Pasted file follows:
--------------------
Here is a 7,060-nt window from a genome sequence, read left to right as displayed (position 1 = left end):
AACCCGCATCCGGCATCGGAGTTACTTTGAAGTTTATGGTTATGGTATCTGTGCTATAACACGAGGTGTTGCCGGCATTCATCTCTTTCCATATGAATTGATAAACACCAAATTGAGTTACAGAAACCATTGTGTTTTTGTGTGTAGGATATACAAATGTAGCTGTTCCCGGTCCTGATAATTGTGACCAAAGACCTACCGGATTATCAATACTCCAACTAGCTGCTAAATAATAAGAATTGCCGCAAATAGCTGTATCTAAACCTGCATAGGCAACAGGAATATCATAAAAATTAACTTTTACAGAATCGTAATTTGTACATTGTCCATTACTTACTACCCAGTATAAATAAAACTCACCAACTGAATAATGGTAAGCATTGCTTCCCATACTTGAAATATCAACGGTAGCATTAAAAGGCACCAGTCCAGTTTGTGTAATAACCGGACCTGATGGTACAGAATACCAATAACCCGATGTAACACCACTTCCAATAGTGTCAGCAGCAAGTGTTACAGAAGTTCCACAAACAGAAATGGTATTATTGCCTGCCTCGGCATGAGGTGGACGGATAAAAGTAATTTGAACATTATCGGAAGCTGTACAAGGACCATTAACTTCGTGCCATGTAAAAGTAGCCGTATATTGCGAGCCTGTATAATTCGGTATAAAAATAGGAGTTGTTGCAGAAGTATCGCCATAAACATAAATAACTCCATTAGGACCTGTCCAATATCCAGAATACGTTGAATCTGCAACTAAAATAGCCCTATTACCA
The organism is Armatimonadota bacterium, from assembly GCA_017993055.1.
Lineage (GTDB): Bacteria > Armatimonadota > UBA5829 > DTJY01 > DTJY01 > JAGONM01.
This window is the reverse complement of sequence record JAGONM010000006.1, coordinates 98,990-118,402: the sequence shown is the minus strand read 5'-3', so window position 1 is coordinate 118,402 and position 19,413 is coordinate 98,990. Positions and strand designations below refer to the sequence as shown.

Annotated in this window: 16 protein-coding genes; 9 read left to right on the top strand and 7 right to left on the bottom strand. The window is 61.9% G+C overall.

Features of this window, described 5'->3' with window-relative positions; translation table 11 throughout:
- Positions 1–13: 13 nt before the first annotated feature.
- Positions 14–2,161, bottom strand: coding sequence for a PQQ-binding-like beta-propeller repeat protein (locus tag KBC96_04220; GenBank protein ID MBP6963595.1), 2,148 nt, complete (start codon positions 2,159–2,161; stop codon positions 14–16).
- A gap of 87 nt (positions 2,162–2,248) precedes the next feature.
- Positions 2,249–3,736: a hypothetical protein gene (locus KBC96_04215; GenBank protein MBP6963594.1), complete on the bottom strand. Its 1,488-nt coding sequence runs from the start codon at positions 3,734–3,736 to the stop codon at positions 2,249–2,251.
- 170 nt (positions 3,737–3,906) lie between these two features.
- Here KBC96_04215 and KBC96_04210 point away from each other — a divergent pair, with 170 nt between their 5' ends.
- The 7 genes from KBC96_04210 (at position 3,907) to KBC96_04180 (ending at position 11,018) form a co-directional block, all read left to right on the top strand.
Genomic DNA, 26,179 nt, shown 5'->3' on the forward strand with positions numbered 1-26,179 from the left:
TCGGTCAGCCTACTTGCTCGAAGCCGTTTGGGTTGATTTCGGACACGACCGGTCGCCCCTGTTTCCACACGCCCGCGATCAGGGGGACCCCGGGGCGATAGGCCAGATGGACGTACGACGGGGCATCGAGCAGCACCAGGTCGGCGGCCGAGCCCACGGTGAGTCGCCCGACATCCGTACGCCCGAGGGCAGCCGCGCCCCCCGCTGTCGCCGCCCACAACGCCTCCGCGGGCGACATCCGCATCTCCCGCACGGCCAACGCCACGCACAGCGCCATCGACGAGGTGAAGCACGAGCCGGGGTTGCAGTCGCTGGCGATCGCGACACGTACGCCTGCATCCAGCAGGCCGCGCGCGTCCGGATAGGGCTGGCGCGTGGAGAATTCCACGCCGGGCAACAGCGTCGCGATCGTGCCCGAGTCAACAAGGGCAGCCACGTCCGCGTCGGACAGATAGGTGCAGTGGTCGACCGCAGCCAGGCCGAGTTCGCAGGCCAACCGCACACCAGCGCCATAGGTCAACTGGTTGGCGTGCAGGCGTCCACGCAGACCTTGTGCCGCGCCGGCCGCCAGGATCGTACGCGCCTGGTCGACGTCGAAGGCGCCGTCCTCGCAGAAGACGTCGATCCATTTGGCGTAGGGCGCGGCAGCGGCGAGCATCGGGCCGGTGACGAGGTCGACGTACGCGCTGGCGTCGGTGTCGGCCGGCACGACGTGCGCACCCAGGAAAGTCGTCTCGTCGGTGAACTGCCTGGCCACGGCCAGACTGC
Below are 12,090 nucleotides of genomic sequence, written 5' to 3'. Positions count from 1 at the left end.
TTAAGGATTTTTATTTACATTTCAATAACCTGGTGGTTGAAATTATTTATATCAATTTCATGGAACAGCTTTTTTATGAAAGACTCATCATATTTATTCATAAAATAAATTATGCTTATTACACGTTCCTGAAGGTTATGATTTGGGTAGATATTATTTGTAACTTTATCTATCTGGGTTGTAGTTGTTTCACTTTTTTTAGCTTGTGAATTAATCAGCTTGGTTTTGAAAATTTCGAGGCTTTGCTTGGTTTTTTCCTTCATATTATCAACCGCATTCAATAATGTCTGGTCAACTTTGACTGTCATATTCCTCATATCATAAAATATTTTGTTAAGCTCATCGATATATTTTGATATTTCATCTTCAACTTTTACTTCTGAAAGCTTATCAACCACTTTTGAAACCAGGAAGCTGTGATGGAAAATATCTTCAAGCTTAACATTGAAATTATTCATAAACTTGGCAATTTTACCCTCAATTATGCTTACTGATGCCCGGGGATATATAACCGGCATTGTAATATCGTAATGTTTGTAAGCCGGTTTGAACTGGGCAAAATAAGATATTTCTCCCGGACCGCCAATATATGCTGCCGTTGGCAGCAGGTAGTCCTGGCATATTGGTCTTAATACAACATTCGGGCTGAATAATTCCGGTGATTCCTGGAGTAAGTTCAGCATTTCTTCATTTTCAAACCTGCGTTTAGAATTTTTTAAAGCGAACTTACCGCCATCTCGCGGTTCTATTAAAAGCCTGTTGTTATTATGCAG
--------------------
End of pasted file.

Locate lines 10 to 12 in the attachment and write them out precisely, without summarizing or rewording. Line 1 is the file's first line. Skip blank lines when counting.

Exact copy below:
- A gap of 87 nt (positions 2,162–2,248) precedes the next feature.
- Positions 2,249–3,736: a hypothetical protein gene (locus KBC96_04215; GenBank protein MBP6963594.1), complete on the bottom strand. Its 1,488-nt coding sequence runs from the start codon at positions 3,734–3,736 to the stop codon at positions 2,249–2,251.
- 170 nt (positions 3,737–3,906) lie between these two features.